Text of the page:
All the options:

-s, --kernel-name     Print the kernel name. 

-n, --nodename        Print the network node hostname.

 -r, --kernel-release   Print the kernel release.

 -v, --kernel-version    Print the kernel version.

 -m, --machine           Print the machine hardware name.

 -p, --processor          Print the processor type, or "unknown". 

-i, --hardware-platform  Print the hardware platform, or "unknown". 

-o, --operating-system    Print the operating system.

 --help                        Display a help message, and exit. 

--version                    Display version information, and exit.

 Detect basic information about your distro

just execute uname -a. 

On Arch:

$ uname -a 

Linux nokia 4.6.4-1-ARCH #1 SMP PREEMPT Mon Jul 11 19:12:32 CEST 2016 x86_64 GNU/Linuxenter code here

Using GNU coreutils 

So the GNU coreutils should be avaialable on all linux based systems (please correct me if I am wrong here). 

If you do not know what system you are using you may not be able to directly jump to one of the examples above, hence this may be your first port of call.

$ uname -a

On my system this gives me the following...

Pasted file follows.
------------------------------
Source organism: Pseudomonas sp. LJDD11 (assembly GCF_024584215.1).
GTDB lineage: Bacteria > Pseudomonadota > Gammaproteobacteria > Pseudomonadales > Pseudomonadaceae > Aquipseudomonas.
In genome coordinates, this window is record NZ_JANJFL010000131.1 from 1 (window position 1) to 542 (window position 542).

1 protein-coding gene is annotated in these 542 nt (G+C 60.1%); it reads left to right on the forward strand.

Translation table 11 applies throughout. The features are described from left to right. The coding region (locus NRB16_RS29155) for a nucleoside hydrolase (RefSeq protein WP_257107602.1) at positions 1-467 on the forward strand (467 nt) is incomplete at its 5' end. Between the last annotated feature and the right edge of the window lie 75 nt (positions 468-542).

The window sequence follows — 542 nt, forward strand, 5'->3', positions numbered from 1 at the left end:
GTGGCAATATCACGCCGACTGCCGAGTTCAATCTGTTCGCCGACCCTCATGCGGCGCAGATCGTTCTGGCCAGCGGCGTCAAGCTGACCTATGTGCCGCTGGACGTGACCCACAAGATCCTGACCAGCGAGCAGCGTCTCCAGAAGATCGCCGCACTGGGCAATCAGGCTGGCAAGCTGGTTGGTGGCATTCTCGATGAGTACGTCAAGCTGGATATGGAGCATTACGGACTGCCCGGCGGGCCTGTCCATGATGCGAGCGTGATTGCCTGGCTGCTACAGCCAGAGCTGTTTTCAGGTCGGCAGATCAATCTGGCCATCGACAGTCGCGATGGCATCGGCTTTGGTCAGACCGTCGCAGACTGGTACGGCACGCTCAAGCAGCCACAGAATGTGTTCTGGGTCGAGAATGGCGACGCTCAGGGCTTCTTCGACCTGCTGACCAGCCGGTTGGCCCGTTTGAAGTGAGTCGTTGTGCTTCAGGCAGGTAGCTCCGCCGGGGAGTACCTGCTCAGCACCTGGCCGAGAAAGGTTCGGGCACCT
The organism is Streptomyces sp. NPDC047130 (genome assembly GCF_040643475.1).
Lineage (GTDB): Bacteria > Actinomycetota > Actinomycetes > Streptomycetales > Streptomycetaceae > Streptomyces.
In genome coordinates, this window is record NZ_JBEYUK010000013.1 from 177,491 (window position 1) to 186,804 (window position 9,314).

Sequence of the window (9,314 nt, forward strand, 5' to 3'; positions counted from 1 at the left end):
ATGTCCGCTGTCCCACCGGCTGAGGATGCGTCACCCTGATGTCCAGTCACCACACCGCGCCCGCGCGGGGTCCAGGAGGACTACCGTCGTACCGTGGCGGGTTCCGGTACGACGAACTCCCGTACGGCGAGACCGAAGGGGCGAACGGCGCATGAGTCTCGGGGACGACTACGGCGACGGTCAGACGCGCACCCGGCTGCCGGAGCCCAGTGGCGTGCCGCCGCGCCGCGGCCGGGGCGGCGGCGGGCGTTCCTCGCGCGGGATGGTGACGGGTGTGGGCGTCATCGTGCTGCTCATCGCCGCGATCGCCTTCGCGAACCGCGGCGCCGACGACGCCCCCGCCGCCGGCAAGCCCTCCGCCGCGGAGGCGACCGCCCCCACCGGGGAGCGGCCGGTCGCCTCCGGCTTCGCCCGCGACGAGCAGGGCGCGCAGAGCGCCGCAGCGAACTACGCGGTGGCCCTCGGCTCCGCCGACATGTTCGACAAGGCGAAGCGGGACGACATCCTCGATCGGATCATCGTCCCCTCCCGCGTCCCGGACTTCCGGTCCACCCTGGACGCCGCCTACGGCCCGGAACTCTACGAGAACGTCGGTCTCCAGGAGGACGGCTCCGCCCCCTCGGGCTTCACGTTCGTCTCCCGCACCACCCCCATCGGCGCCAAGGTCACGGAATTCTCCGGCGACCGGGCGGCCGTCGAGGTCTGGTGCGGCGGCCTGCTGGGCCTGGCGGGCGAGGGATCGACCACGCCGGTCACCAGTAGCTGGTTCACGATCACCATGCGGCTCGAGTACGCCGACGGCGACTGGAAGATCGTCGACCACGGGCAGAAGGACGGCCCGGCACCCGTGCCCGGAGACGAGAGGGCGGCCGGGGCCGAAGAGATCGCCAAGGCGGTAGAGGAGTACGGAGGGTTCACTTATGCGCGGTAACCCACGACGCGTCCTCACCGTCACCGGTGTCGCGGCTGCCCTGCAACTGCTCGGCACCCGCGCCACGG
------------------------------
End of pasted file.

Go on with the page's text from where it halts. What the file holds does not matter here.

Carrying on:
Linux Scibearspace 3.16.0-4-amd64 #1 SMP Debian 3.16.7-ckt25-2+deb8u3 (2016-07-02) x86_64 GNU/Linux

Here you can see the following : 

Scibearspace : the name of my pc

  • Scibearspace : the name of my pc 
  • 3.16.0-4-amd64 : the kernel and architecture 
  • SMP Debian 3.16.7-CKT25-2+deb8u3 : tells me I am running debian with the 3.16 kernel 
  • Finaly the last part I am running debian 8 (update 3).  

I would welcome any others to add in results for RHEL, and SuSe systems.

Find your linux os (both debian & rpm) name and release number 

Most of linux distros stores its version info in the /etc/lsb-release (debian) or /etc/redhat-release (RPM based) file. Using below generic command should get you past most of the Debian and RPM derivatives as Linux Mint and Cent-Os. 

Example on Ubuntu Machine: 

cat /etc/*release 





Getting information on a running Linux kernel 

We can use command uname with various options to get complete details of running kernel.
uname -a

Linux df1-ws-5084 4.4.0-64-generic #85-Ubuntu SMP Mon Feb 20 11:50:30 UTC 2017 x86_64 x86_64 x86_64 GNU/Linux 

As per man page here few more options

Usage: uname [OPTION]... 

Print certain system information. With no OPTION, same as -s. 

-a, --all          print all information, in the following order, except omit -p and -i if unknown: 

-s, --kernel-name            print the kernel name

 -n, --nodename             print the network node hostname 

-r, --kernel-release       print the kernel release 

-v, --kernel-version      print the kernel version 

-m, --machine               print the machine hardware name

 -p, --processor            print the processor type (non-portable) 

-i, --hardware-platform       print the hardware platform (non-portable) 

-o, --operating-system        print the operating system

 --help                 display this help and exit 

--version             output version information and exit